Sino-US trade tensions will affect Africa’s growth

No country will come out unscathed by the ongoing trade tensions between the United States and China, said Raphael Tuju, secretary-general of Kenya’s ruling Jubilee party.

He called for the world’s two largest economies to return to the negotiating table to salvage the situation that is quickly reverberating negatively across the globe.

Early this year, the African Development Bank said trade tensions between the two economic giants could shave 0.7 percent from Africa’s GDP in 2019.

Furthermore, with Africa still a primary exporter of its resources, global economic recession would have a significant impact on its economies. Recession would also lower growth in the tourism sector, a major foreign earner in many countries, said Tuju.

Slow growth in China and the US would also roll back progress made in regional and global anti-terrorism, peace and security programs spearheaded by the two countries. World stability is also on the line, he said.

Notably, with a large diaspora in the US, Kenya may face declining remittances if the tension negatively affects the economy.

Government data show that Kenyans in the US sent back $671.6 million in the first three months of 2019. The data further indicated that North America remained the main source for the remittances, accounting for 53 percent of the total in March.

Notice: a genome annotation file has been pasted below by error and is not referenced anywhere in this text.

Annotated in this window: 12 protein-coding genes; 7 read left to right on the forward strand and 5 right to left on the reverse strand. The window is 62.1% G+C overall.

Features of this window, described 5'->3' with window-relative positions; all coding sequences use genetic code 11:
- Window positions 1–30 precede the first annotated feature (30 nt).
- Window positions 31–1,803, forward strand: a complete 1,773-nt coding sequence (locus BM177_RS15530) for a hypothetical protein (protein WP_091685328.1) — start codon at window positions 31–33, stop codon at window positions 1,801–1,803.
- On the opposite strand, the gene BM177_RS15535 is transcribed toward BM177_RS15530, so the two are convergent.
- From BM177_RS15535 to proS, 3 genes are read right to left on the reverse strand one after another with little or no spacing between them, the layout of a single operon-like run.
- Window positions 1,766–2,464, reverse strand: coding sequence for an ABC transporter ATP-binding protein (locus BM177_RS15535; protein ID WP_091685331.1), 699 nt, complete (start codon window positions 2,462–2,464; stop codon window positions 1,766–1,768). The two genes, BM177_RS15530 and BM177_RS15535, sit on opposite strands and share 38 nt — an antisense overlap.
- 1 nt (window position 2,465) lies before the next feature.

Tuju said the “America First” rhetoric, advocated by the Trump administration, is a political move appealing to his domestic base. China, Mexico and other countries have been caught in the middle.

The World Trade Organization recently announced that global trade will continue to face strong headwinds in 2019 and 2020 after growing more slowly than expected in 2018 due to rising trade tensions and increased economic uncertainty.

Tuju said China’s stance toward multilateralism is in the best interest of the world and Africa’s ambitions to fight poverty. He added that the recent release of China’s White Paper on China-US trade talks, is commendable.

China’s commitment can be seen in its push to implement the Belt and Road Initiative, he said. However, China’s increased presence in Africa will be met by resistance from traditional partners. “China has to learn to navigate logically without being too sensitive,” said Tuju, who is also a cabinet secretary without portfolio.

He also called it “utter nonsense” assertions that China is pushing Africa into a debt traps. Tuju said the loans go largely into fund infrastructure projects, which are instrumental in giving the necessary impetus to Africa’s economic transformation.

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